A recent abstract promoted at the American Thoracic Society meeting on the topic of children with asthma being prone to peanut sensitization. The authors suggest children who do have asthma are more likely to be sensitive to peanuts and therefore kids with asthma should be tested for peanut allergy.
This abstract was received with a lot of controversy. If there is no clinical history of peanut allergy in a child that has asthma, no there is no indication to test for peanut allergy, but environmental testing may be helpful. There is no evidence in diagnosing peanut allergy helps treat asthma. Chronic asthma is not a manifestation of peanut allergy or peanut sensitization.
The diagnosis of food allergy results in symptoms of cough, wheezing, hives, swelling, vomiting etc. Without a history of this, food testing is not indicated. These reactions usually occur within 2 hours after ingesting a food, and usually it occurs much sooner. Besides peanuts, the most common food allergies are tree nuts, shellfish, fish, wheat, milk, soy and eggs.
Chronic and poorly uncontrolled asthma is not a result of a hidden food (peanut) allergy. There is no reason to do food allergy testing in these patients unless the clinical history indicates it as above. But asthmatic children who have asthma could benefit from inhalant (environmental testing). i.e. pollen, animal dander, dust mites.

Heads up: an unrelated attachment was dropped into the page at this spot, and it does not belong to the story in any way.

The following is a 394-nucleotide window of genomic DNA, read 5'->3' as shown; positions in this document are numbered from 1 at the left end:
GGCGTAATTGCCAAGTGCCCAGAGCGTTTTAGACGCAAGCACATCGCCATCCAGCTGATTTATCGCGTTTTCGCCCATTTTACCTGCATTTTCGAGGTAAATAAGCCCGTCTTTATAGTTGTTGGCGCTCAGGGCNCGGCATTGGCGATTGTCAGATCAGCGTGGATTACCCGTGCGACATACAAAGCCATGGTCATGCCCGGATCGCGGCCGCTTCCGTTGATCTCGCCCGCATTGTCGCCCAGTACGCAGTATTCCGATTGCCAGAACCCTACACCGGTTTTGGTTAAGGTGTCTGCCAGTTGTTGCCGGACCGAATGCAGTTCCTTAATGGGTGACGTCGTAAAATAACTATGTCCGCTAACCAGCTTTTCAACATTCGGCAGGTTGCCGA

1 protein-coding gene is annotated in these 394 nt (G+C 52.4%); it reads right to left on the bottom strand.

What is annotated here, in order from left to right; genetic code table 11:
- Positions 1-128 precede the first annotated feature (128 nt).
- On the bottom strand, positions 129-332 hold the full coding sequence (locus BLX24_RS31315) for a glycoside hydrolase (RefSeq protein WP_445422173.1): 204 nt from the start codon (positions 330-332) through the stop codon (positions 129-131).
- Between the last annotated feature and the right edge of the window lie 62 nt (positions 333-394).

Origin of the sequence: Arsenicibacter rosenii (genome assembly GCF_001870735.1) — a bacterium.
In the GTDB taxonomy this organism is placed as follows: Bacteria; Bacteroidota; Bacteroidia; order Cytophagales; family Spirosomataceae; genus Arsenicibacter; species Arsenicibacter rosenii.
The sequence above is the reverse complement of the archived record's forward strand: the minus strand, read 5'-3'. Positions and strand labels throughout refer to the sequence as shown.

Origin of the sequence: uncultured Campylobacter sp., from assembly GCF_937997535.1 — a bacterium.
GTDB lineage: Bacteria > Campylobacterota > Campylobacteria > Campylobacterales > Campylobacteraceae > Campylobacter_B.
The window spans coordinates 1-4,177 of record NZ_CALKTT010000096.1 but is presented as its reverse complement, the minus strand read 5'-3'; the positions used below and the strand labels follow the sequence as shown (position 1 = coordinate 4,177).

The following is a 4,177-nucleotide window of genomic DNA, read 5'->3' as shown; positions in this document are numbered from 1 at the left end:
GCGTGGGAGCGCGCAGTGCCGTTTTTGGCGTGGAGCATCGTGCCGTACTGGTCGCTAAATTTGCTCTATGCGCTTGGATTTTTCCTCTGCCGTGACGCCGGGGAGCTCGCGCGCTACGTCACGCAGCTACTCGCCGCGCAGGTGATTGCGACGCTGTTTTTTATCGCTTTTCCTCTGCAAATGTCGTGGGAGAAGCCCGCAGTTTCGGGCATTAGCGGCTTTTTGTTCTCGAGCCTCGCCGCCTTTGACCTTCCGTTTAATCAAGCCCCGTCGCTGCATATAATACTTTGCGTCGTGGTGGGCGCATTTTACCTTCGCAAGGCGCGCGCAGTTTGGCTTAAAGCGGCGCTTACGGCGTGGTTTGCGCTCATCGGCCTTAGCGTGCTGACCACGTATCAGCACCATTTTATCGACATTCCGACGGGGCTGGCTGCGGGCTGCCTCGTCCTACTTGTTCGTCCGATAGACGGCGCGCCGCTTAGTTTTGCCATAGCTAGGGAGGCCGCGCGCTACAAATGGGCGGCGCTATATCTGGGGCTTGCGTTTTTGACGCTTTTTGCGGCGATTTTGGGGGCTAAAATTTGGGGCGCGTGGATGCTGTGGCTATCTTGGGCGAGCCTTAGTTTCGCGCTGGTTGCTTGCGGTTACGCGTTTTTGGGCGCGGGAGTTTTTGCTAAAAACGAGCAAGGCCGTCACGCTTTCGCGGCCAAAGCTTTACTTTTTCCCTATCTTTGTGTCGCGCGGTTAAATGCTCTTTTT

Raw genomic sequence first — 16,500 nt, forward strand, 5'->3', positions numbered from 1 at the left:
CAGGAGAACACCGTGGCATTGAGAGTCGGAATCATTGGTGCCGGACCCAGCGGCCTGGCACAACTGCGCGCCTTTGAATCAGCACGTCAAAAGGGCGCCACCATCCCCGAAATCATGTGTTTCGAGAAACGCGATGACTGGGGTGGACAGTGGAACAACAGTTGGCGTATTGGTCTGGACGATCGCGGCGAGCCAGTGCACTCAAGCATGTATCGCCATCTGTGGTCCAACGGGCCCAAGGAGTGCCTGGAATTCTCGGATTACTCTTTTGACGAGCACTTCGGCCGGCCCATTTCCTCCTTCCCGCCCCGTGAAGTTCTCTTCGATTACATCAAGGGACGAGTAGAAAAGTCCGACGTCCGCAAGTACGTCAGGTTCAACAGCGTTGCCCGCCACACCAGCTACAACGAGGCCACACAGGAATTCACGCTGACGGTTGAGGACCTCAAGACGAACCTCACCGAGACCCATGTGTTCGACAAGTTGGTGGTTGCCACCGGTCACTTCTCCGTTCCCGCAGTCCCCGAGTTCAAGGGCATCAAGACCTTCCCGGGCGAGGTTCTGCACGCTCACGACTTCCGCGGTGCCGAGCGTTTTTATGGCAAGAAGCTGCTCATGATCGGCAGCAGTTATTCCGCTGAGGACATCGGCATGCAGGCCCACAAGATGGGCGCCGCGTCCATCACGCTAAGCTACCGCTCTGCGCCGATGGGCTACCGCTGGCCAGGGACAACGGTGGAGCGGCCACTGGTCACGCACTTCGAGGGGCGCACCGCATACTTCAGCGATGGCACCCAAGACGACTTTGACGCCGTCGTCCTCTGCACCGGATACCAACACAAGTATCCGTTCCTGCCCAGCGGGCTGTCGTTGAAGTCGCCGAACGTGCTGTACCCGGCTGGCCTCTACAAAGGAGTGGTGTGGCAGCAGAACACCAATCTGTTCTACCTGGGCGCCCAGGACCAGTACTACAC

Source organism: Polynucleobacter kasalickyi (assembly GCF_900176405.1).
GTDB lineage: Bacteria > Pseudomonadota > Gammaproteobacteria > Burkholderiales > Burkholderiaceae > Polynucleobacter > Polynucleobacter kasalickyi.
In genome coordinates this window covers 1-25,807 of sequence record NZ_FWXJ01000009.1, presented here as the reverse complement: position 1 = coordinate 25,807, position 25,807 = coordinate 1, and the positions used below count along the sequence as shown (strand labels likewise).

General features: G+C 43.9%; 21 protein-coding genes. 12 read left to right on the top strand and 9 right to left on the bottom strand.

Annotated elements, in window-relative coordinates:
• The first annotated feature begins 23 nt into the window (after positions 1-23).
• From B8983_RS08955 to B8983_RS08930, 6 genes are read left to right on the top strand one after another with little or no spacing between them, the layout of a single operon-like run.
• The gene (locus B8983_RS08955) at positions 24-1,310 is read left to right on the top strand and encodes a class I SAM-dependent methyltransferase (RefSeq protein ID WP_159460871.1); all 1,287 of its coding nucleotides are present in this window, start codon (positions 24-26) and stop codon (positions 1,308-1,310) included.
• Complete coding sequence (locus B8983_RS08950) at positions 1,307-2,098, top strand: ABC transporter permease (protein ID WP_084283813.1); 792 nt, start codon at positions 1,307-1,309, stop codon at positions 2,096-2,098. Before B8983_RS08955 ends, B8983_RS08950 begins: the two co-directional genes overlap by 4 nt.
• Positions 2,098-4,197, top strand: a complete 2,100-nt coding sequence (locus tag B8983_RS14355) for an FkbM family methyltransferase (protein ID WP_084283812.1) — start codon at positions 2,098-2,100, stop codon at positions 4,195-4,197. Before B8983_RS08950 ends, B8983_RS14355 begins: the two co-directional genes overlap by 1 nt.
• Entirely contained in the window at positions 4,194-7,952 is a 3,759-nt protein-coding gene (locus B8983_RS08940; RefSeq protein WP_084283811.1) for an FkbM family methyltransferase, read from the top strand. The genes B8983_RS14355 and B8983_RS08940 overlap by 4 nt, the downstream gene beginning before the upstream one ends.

Food allergy testing from a blood test or a skin test is insufficient to diagnose a food allergy. Many patients on food testing show up positive to a food and there is no clinical history after eating the food in question. Positive food testing results should always be interpreted with a clinical history. If a patient has no history of any allergic reactions after eating a certain food, then allergy testing for that food is not necessary.
While children who have food allergy have a higher risk of asthma, and children who have asthma have a higher risk of food allergies, food allergy testing every asthmatic child is not indicated. What is more worthwhile is environmental allergy testing. Many children with asthma are triggered by allergens in the environmental such as trees, grass, weeds, dust mite, molds, dogs and cats. Knowing which inhalant allergens a child is allergic to can help manage asthma.
So in conclusion if your child has asthma it is not necessary to do allergy tests for foods (especially peanut), but allergy testing for inhalant allergens is actually more beneficial. Your local allergy doctor or allergist can perform allergy testing in the office for you.